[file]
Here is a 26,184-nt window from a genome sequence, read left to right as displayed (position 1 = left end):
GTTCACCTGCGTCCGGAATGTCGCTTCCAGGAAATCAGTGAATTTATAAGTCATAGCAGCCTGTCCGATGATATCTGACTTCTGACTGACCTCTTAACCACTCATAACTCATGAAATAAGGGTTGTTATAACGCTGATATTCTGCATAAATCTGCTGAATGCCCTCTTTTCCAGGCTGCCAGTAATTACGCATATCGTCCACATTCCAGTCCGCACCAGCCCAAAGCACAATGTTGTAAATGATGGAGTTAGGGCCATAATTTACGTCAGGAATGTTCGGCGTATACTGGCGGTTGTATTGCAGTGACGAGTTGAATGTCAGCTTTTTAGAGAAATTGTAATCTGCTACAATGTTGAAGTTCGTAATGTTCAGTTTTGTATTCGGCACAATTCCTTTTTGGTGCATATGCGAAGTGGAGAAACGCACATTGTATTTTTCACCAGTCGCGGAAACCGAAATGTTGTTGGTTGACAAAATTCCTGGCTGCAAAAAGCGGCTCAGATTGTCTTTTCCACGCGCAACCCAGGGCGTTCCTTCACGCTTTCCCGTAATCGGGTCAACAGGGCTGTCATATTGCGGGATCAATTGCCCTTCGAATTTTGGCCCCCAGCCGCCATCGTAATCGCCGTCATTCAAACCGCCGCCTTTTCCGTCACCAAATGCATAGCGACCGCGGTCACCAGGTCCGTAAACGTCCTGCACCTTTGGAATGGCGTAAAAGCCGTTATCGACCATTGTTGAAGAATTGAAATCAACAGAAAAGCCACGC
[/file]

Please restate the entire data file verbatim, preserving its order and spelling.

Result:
Here is a 26,184-nt window from a genome sequence, read left to right as displayed (position 1 = left end):
GTTCACCTGCGTCCGGAATGTCGCTTCCAGGAAATCAGTGAATTTATAAGTCATAGCAGCCTGTCCGATGATATCTGACTTCTGACTGACCTCTTAACCACTCATAACTCATGAAATAAGGGTTGTTATAACGCTGATATTCTGCATAAATCTGCTGAATGCCCTCTTTTCCAGGCTGCCAGTAATTACGCATATCGTCCACATTCCAGTCCGCACCAGCCCAAAGCACAATGTTGTAAATGATGGAGTTAGGGCCATAATTTACGTCAGGAATGTTCGGCGTATACTGGCGGTTGTATTGCAGTGACGAGTTGAATGTCAGCTTTTTAGAGAAATTGTAATCTGCTACAATGTTGAAGTTCGTAATGTTCAGTTTTGTATTCGGCACAATTCCTTTTTGGTGCATATGCGAAGTGGAGAAACGCACATTGTATTTTTCACCAGTCGCGGAAACCGAAATGTTGTTGGTTGACAAAATTCCTGGCTGCAAAAAGCGGCTCAGATTGTCTTTTCCACGCGCAACCCAGGGCGTTCCTTCACGCTTTCCCGTAATCGGGTCAACAGGGCTGTCATATTGCGGGATCAATTGCCCTTCGAATTTTGGCCCCCAGCCGCCATCGTAATCGCCGTCATTCAAACCGCCGCCTTTTCCGTCACCAAATGCATAGCGACCGCGGTCACCAGGTCCGTAAACGTCCTGCACCTTTGGAATGGCGTAAAAGCCGTTATCGACCATTGTTGAAGAATTGAAATCAACAGAAAAGCCACGC